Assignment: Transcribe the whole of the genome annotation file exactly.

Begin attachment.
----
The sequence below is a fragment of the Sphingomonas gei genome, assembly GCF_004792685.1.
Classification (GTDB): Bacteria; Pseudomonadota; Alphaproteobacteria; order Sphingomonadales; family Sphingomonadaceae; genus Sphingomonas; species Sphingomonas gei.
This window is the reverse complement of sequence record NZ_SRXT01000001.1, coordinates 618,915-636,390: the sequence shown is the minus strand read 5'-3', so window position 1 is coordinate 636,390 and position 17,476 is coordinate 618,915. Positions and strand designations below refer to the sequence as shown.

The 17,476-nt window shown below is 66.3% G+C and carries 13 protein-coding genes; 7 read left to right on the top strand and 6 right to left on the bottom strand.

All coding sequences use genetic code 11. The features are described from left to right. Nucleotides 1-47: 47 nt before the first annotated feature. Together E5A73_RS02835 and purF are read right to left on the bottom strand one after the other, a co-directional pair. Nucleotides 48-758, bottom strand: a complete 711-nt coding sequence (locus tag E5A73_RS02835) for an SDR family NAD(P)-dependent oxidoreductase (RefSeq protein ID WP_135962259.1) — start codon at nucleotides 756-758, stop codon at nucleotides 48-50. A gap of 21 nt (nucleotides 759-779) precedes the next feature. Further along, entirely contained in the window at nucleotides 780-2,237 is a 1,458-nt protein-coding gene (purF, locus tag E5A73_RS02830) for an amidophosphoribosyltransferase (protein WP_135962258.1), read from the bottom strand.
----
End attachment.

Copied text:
The sequence below is a fragment of the Sphingomonas gei genome, assembly GCF_004792685.1.
Classification (GTDB): Bacteria; Pseudomonadota; Alphaproteobacteria; order Sphingomonadales; family Sphingomonadaceae; genus Sphingomonas; species Sphingomonas gei.
This window is the reverse complement of sequence record NZ_SRXT01000001.1, coordinates 618,915-636,390: the sequence shown is the minus strand read 5'-3', so window position 1 is coordinate 636,390 and position 17,476 is coordinate 618,915. Positions and strand designations below refer to the sequence as shown.

The 17,476-nt window shown below is 66.3% G+C and carries 13 protein-coding genes; 7 read left to right on the top strand and 6 right to left on the bottom strand.

All coding sequences use genetic code 11. The features are described from left to right. Nucleotides 1-47: 47 nt before the first annotated feature. Together E5A73_RS02835 and purF are read right to left on the bottom strand one after the other, a co-directional pair. Nucleotides 48-758, bottom strand: a complete 711-nt coding sequence (locus tag E5A73_RS02835) for an SDR family NAD(P)-dependent oxidoreductase (RefSeq protein ID WP_135962259.1) — start codon at nucleotides 756-758, stop codon at nucleotides 48-50. A gap of 21 nt (nucleotides 759-779) precedes the next feature. Further along, entirely contained in the window at nucleotides 780-2,237 is a 1,458-nt protein-coding gene (purF, locus tag E5A73_RS02830) for an amidophosphoribosyltransferase (protein WP_135962258.1), read from the bottom strand.